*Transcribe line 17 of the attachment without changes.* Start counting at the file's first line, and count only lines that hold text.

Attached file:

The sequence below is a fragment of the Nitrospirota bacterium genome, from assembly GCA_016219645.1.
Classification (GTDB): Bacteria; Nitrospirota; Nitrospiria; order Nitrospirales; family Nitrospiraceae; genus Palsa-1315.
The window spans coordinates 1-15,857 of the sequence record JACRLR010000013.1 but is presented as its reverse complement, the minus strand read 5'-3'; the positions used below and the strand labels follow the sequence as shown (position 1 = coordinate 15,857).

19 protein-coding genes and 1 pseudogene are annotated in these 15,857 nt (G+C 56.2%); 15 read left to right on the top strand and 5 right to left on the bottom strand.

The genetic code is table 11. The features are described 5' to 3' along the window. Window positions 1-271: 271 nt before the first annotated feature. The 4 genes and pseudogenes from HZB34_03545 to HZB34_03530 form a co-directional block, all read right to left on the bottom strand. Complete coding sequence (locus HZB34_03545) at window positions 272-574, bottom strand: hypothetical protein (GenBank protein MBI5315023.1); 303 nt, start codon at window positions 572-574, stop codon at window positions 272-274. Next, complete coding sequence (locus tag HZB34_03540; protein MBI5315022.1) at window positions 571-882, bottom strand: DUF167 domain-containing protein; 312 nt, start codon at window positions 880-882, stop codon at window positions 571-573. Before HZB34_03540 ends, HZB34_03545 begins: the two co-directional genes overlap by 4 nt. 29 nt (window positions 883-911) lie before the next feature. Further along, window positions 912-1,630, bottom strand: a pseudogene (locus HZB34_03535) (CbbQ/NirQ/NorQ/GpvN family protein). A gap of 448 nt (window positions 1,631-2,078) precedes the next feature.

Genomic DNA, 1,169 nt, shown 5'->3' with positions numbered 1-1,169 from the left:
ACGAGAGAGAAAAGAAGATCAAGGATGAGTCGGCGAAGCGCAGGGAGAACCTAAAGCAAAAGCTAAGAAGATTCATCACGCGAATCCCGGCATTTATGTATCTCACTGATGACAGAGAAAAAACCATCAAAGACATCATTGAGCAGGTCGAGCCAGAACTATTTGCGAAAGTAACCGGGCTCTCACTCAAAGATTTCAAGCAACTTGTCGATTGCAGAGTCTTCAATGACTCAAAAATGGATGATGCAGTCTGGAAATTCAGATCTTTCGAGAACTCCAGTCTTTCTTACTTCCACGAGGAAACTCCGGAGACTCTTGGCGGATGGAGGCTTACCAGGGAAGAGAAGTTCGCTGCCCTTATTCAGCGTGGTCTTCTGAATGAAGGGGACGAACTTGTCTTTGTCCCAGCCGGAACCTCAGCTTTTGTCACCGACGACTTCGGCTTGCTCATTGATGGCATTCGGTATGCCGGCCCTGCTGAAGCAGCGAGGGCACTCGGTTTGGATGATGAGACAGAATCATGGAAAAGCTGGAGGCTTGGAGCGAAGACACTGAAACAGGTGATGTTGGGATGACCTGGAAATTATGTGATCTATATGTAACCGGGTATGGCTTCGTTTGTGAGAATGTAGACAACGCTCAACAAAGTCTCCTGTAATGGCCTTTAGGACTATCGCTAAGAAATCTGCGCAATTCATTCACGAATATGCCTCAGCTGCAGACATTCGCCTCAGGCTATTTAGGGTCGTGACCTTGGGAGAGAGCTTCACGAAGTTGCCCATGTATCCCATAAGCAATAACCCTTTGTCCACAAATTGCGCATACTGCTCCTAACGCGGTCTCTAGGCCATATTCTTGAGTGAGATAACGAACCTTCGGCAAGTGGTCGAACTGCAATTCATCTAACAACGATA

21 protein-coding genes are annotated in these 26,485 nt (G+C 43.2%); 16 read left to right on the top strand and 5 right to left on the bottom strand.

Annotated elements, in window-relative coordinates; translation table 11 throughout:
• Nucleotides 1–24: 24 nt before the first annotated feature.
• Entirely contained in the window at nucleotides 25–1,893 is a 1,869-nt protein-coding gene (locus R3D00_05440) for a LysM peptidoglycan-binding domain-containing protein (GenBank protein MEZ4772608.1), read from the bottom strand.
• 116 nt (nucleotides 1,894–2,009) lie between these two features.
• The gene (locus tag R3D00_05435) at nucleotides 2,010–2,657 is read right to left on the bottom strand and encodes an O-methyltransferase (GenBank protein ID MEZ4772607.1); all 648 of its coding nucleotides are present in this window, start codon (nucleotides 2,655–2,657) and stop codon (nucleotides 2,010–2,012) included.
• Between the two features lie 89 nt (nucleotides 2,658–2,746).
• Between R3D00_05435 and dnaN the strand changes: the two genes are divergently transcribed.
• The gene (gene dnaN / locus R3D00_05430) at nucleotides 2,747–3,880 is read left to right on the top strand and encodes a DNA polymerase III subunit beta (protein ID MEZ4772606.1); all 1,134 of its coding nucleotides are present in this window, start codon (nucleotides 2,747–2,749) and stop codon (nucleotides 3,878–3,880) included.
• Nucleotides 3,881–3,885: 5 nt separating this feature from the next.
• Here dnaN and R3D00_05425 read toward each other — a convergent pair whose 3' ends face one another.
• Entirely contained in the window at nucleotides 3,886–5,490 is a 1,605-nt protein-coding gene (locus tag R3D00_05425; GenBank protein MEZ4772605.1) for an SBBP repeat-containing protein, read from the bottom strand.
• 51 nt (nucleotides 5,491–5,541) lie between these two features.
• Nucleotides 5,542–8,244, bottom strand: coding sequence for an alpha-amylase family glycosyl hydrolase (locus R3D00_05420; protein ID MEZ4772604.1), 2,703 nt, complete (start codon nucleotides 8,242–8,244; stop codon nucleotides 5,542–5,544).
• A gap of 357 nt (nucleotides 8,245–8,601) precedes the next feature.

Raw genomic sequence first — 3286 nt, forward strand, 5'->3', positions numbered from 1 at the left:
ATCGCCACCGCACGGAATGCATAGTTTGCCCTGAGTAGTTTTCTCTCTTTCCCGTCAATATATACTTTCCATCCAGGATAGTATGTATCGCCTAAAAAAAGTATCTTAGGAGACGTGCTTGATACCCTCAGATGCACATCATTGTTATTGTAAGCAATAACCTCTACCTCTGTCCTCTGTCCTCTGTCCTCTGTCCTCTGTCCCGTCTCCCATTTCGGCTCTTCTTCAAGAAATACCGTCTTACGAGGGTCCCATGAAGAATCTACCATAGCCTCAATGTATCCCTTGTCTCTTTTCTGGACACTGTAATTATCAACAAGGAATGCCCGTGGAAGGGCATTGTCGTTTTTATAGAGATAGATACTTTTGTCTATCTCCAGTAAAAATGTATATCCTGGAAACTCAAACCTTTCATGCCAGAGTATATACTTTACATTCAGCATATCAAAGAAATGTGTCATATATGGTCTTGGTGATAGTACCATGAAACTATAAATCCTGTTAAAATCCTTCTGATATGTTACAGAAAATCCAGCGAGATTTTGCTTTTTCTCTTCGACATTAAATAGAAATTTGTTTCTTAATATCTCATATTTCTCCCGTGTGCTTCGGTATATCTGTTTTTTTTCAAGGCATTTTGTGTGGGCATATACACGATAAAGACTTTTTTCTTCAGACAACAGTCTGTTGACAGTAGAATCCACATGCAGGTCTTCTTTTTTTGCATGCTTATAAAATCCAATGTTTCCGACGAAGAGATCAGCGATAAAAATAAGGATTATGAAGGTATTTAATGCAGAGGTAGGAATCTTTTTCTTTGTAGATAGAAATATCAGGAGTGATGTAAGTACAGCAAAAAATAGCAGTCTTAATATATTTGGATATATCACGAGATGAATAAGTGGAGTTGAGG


• Nucleotides 3,881–3,885: 5 nt separating this feature from the next.